Commonly known as Farouk, his full names are Farouk Teigut Kibet. He has called the shots around the DP over the past four years, determining the fate of those seeking to get access to the Deputy President, William Ruto, at his Harambee House Annex office, in Karen and elsewhere.
The Deputy President’s personal aide, is a suave gentleman. He is a self-effacing individual at the DP’s numerous public forums, a silent observer and a stickler for detail. He keeps a watchful eye, taking in every detail for subsequent review. He notes who is who and who says what. He spots out fellow power brokers in the crowd for future engagement.
The Deputy President’s right hand man has recently hit newspaper headlines for allegedly receiving money from a suspect in the National Youth Service (NYS) Sh 791 million scandal. The powerful Parliamentary Public Accounts Committee toyed for a while with the thought of summoning him for interrogation on the NYS saga before dropping the idea altogether.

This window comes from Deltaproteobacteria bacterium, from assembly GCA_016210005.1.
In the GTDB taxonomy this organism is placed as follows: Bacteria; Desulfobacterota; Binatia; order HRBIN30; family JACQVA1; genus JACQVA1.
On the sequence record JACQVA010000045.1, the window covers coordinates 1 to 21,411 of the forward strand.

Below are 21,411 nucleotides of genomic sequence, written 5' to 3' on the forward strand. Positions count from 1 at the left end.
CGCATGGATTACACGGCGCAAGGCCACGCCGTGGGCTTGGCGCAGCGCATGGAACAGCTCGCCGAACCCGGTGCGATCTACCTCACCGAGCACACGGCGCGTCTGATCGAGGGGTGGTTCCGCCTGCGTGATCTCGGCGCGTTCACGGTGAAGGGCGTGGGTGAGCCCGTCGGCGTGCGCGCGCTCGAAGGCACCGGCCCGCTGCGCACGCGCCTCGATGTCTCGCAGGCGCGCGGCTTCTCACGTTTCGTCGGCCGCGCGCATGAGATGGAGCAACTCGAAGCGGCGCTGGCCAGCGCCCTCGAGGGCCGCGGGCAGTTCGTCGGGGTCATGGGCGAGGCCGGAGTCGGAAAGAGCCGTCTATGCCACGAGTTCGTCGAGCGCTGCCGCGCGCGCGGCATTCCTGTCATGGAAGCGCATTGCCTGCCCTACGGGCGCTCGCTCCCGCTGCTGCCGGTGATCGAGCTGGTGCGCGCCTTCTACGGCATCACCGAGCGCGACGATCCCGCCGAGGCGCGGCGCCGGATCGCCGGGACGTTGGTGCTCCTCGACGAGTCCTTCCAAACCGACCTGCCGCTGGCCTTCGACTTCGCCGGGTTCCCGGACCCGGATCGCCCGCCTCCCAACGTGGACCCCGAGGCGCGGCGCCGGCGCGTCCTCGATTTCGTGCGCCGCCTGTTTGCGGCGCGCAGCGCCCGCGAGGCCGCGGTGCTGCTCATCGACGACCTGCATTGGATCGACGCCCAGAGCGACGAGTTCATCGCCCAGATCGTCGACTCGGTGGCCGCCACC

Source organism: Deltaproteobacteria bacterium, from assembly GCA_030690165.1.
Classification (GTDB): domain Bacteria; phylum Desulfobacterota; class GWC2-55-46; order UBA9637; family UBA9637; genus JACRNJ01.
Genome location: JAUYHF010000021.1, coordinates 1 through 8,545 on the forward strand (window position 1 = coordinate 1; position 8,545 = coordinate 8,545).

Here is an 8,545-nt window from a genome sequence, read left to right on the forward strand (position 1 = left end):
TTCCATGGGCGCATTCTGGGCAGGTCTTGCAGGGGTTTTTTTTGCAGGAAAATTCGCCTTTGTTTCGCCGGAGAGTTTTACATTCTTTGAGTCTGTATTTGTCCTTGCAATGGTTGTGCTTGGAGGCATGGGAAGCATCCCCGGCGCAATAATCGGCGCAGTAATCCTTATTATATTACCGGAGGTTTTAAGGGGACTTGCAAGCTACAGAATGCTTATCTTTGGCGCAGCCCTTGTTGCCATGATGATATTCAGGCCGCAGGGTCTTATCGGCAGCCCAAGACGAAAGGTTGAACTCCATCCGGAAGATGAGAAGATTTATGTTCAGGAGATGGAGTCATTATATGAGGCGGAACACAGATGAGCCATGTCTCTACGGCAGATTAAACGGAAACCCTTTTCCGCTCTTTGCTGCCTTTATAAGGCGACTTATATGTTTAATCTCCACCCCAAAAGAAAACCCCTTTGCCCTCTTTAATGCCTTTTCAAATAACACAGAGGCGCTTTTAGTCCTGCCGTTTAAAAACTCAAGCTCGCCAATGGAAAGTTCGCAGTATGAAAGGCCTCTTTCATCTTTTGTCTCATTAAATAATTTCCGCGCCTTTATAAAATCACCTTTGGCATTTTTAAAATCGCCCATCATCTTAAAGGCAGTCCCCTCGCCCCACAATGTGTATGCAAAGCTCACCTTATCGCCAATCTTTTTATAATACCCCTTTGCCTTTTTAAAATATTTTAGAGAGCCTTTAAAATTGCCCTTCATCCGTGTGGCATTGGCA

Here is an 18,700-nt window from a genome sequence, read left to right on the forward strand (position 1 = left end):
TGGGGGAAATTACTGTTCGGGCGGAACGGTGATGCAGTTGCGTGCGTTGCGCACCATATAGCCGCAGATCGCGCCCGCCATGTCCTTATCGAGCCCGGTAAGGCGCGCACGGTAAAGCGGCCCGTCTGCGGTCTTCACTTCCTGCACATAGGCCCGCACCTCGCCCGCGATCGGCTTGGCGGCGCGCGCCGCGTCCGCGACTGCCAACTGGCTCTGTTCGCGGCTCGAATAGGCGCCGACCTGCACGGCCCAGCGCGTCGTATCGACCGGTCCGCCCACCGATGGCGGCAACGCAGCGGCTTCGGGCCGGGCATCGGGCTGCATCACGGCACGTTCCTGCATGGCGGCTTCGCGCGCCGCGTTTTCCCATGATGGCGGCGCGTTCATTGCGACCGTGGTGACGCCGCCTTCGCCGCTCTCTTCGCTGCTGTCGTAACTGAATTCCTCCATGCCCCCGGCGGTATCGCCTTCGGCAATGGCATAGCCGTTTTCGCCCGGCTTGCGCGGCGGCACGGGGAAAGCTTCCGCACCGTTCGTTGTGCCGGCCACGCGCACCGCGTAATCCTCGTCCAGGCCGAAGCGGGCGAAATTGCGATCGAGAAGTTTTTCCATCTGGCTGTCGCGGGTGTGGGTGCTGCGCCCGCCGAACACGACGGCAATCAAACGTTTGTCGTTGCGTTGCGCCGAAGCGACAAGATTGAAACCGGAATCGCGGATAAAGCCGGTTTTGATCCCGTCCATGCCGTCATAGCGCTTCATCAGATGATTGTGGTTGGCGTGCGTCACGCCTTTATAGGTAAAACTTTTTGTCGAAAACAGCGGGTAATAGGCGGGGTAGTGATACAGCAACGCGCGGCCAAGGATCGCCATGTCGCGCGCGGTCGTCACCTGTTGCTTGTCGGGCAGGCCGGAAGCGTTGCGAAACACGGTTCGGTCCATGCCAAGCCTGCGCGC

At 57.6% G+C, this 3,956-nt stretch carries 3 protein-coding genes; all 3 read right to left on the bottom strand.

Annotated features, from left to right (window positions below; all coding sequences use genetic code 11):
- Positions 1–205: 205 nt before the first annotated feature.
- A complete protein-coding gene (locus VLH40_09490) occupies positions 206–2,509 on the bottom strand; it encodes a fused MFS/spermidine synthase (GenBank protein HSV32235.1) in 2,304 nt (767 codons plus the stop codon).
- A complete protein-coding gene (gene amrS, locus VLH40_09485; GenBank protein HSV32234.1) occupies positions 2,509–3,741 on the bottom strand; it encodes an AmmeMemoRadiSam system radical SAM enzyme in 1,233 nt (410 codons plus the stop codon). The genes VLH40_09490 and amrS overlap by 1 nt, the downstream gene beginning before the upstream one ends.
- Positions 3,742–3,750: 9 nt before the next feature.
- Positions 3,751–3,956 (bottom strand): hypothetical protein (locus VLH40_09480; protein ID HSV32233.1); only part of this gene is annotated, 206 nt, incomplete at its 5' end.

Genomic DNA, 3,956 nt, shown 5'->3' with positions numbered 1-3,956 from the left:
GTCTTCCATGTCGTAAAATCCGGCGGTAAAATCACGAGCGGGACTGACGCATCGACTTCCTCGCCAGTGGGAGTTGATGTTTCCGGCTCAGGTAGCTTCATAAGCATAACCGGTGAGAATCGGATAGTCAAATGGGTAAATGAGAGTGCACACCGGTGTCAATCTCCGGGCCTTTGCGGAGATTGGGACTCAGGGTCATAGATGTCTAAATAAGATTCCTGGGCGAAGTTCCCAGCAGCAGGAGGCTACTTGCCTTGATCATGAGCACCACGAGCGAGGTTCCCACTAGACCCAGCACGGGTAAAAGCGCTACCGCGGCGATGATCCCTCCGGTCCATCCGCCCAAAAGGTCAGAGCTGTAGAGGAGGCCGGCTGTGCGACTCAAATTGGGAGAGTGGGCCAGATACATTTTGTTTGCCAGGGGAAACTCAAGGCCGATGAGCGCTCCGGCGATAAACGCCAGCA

Farouk was also among a number of Kenyans who were mentioned by the International Criminal Court (ICC) Prosecutor, Fatou Bensouda, for alleged involvement in the 2007 post elections violence. Bensouda claimed that Farouk stormed the Eldoret Police Station, at the height of the violence. She also accused him of tampering with ICC witnesses in the debacle that was the case against the DP at The Hague.
Those who know Farouk recall how he used to roam the streets of Eldoret Town in the early 1990s, engaging Kanu Youth wingers in animated discussions on how to boost the then ruling party’s fortunes in Uasin Gishu and his home area of Turbo Division.
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The high school that Farouk attended, if any, is not known. However, he was a regular contributor to the mailbox in The Standard and the now defunct Kenya Times newspapers. He was a great friend of Eldoret-based print journalists and correspondents.